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19 Things to Know About COVID-19

 

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Date: 
Tuesday, March 31, 2020

 

A Message from Dean Ron Brookmeyer

 

The COVID-19 pandemic has touched everyone and brought to bear previously unimaginable challenges. Yet I am energized and inspired by the dedication, ingenuity and perseverance of our Fielding School faculty, students, staff and alumni, as well as our public health colleagues across Los Angeles and around the globe. There is much work that lies ahead for all of us in the field of public health, but I know that we will get through this, and that we will do so in partnership with, and in support of, one another.

While we chart our path forward, it is important that we continue to protect ourselves, our loved ones, and our communities, and to follow recommended public health practices designed to reduce risk. It is equally vital during these difficult times to practice compassion and self-care. The following list includes 19 facts and perspectives from Fielding School faculty and other public health authorities. It is designed to assist in these efforts, but is not intended to be a complete list. In coming months you will continue to hear from Fielding School experts engaged in addressing some of the many challenges we face related to COVID-19. 

19 Things to Know About COVID-19

1) Like other respiratory illnesses, such as influenza, human coronaviruses most commonly spread to others from an infected person who has symptoms through:

  • Droplets produced through coughing and sneezing
  • Close personal contact, such as caring for an infected person
  • Touching an object or surface with the virus on it, then touching your mouth, nose, or eyes before washing your hands

-Los Angeles County Department of Public Health, COVID-19 Frequently Asked Questions

2) If you hear someone saying a racist remark, remind them that we are up against a germ, not other people. Some people might interpret your silence as agreement, so speak out if you can.

-Professor Gilbert Gee, Department of Community Health Sciences, UCLA Fielding School of Public Health

3) Wash your hands with soap and water for at least 20 seconds, especially after going to the bathroom; before eating; and after blowing your nose, coughing, or sneezing. If soap and water are not readily available, use a hand sanitizer with at least 60% alcohol. Avoid touching your eyes, nose, and mouth with unwashed hands.

-Los Angeles County Department of Public Health, COVID-19 Frequently Asked Questions

4) Cover your cough or sneeze with a tissue, then throw the tissue in the trash. If you do not have a tissue, use your elbow (not your hands).

-Los Angeles County Department of Public Health, COVID-19 Frequently Asked Questions

5) It appears that COVID-19 may persist on surfaces for a few hours or up to several days. If you think a surface may be infected, clean it with a simple disinfectant to kill the virus and protect yourself and others. Clean and disinfect frequently touched surfaces daily. This includes tables, doorknobs, light switches, countertops, handles, desks, phones, keyboards, toilets, faucets, and sinks. Use detergent or soap and water prior to disinfection. Most common EPA-registered household disinfectants will work. Use disinfectants appropriate for the surface.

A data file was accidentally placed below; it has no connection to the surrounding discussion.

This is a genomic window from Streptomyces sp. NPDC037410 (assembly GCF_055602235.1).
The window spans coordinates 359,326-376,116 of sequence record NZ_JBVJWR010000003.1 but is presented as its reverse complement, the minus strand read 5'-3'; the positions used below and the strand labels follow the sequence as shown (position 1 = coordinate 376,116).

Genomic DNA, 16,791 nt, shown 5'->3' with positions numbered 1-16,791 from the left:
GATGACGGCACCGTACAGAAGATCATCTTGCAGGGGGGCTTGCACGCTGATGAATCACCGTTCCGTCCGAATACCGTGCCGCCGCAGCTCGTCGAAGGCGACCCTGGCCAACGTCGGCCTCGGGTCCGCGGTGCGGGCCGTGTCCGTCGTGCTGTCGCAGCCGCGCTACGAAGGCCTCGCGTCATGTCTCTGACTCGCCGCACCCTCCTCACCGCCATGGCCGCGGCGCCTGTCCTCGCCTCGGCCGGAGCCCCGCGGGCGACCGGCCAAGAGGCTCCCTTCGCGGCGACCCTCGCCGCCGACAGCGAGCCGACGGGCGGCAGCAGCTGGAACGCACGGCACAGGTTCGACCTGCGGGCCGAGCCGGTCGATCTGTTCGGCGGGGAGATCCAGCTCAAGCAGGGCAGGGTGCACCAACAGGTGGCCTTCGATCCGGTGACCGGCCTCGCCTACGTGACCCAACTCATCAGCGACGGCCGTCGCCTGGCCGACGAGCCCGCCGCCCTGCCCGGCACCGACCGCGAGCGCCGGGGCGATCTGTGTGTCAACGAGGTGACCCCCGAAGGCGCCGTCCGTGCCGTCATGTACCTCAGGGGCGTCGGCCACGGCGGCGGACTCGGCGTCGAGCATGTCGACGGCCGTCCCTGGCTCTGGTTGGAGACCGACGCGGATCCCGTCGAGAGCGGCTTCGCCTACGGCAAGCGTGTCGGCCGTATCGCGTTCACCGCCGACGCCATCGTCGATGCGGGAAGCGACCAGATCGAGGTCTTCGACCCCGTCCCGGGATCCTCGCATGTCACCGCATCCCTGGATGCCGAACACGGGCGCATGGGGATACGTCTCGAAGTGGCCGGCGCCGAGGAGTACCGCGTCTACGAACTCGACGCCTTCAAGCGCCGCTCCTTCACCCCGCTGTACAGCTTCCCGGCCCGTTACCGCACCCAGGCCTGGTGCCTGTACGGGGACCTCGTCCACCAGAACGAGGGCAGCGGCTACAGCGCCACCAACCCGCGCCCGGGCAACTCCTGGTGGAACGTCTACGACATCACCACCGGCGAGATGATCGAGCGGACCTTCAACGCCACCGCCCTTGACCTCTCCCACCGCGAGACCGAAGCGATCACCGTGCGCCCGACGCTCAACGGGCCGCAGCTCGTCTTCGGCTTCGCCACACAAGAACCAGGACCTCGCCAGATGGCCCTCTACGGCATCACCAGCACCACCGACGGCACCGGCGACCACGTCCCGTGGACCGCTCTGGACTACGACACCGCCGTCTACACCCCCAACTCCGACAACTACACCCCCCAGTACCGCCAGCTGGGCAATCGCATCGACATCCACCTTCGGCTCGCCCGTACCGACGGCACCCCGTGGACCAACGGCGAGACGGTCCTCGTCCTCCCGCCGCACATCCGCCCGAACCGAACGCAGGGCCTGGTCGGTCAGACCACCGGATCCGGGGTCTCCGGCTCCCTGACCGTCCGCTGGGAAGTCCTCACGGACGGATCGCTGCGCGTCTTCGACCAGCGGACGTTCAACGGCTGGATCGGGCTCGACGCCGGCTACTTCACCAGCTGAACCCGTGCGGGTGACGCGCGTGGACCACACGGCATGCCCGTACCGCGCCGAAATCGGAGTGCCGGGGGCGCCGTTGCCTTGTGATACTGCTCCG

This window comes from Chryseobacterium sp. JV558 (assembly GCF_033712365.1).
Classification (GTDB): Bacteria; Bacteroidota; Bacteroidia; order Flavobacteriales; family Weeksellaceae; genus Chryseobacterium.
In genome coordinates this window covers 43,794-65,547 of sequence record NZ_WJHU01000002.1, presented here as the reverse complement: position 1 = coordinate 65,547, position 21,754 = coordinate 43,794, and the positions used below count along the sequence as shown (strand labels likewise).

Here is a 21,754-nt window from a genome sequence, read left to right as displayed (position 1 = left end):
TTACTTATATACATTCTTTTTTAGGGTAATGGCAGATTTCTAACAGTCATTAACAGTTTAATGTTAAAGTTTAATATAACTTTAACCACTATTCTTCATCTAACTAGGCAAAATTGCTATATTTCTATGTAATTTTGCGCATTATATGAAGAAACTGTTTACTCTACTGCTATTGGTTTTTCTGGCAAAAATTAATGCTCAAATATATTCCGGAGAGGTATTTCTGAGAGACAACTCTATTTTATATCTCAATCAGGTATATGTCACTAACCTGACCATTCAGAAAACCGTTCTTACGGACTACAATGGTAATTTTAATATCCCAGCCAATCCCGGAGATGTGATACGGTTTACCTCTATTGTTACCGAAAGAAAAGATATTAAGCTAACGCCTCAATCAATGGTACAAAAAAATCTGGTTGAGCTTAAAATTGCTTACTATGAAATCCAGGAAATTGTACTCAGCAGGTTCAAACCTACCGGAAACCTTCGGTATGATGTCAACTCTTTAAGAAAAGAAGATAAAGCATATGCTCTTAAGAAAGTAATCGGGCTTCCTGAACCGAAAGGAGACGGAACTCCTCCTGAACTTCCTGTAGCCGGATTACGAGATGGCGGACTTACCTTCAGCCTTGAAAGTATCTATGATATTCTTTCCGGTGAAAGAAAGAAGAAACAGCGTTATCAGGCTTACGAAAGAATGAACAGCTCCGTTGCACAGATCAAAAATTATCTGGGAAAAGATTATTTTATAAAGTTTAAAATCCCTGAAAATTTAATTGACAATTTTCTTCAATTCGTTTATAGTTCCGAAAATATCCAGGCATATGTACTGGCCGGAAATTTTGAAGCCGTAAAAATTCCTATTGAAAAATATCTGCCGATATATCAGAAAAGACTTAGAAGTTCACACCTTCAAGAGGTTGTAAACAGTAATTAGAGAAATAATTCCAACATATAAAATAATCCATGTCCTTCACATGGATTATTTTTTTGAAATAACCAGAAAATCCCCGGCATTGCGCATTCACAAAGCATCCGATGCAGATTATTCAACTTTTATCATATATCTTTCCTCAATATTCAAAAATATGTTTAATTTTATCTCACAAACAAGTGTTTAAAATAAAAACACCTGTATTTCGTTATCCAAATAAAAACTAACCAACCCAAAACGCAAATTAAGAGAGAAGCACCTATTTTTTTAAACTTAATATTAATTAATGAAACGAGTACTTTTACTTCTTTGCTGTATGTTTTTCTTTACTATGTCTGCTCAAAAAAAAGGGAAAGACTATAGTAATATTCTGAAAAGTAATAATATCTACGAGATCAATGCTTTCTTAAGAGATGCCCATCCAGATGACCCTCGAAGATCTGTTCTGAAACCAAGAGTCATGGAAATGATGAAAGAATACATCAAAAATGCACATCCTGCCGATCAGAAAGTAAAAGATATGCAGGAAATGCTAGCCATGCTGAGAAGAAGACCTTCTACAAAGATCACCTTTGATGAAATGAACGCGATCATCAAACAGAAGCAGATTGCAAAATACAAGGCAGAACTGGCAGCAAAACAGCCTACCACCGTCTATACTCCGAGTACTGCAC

-U.S. Centers for Disease Control and Prevention, How to Protect Yourself
-World Health Organization, Q&A on Coronaviruses (COVID-19)  

6) Schedule days off from watching COVID-19 coverage and do something new that can become a regularly scheduled activity — such as watching concerts online, cooking new recipes, or challenging your friends to raise money for a COVID-19 cause. 

-Distinguished Professor Vickie M. Mays, Department of Health Policy and Management, UCLA Fielding School of Public Health

7) To reduce the risk of getting sick or infecting others, practice social distancing in compliance with health officer orders. This means everyone should stay home unless they need to access essential services or are an essential worker. Avoid all non-essential travel. Whenever you are out, keep six feet apart from everyone else as much as possible.

-Los Angeles County Department of Public Health, COVID-19 Frequently Asked Questions

8) We all can reduce the spread of COVID-19 by helping each other stay home.

-Dr. Timothy Brewer, Professor of Epidemiology, UCLA Fielding School of Public Health

9) Typically, human coronaviruses cause mild-to-moderate respiratory illness. These symptoms can be similar to the flu, including fever, cough, and shortness of breath. COVID-19 can cause more severe respiratory illness. Anyone who develops COVID-19 symptoms and has reason to believe they may have been exposed should contact their health care provider before seeking care.